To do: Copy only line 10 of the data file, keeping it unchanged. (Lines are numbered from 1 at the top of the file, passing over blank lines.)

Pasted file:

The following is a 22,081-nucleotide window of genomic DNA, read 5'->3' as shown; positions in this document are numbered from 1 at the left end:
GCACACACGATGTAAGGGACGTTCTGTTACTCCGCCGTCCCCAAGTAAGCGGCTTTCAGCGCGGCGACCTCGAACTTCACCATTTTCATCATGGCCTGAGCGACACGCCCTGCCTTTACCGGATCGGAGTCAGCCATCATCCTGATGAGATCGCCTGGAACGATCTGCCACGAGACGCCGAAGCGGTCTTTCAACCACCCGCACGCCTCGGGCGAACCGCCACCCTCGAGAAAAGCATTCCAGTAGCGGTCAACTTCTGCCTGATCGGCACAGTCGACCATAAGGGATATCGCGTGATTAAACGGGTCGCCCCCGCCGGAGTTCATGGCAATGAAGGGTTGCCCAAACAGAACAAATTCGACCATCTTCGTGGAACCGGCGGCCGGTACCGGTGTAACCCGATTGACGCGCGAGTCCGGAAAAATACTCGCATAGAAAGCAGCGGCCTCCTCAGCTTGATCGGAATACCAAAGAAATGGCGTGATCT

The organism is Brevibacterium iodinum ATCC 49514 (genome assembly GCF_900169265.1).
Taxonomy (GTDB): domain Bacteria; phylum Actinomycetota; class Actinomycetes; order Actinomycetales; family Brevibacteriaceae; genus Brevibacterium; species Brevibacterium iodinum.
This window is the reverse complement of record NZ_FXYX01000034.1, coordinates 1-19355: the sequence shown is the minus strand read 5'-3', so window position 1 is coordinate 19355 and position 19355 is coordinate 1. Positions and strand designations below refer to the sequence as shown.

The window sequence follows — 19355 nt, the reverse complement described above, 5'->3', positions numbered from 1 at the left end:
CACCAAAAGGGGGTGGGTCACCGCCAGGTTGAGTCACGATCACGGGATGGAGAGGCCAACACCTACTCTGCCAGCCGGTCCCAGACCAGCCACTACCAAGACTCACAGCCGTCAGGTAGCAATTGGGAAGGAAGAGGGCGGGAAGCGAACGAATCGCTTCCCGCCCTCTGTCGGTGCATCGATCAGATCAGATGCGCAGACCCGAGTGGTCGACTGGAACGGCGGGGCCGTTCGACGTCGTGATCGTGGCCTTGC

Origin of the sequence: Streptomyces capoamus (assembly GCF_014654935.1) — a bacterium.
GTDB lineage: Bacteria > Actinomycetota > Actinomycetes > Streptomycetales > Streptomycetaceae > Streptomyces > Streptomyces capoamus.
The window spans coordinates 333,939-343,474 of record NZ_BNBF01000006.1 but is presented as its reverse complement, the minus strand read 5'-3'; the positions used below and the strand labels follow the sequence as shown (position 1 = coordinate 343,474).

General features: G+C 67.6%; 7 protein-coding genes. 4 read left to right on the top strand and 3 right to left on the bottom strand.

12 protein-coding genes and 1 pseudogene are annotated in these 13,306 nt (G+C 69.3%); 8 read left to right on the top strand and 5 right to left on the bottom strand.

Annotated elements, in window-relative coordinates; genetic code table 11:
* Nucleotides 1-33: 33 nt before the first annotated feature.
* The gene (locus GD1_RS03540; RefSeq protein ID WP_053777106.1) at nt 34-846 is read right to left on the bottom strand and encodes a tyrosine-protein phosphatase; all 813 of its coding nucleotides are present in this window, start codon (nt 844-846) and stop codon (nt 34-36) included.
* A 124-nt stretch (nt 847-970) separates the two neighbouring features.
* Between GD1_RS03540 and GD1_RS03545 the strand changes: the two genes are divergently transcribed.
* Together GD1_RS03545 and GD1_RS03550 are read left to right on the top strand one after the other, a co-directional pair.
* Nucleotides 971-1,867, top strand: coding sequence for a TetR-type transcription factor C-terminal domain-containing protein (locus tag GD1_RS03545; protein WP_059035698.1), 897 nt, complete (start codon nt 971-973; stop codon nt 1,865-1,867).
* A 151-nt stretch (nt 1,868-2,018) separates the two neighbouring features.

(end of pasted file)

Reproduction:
The window spans coordinates 333,939-343,474 of record NZ_BNBF01000006.1 but is presented as its reverse complement, the minus strand read 5'-3'; the positions used below and the strand labels follow the sequence as shown (position 1 = coordinate 343,474).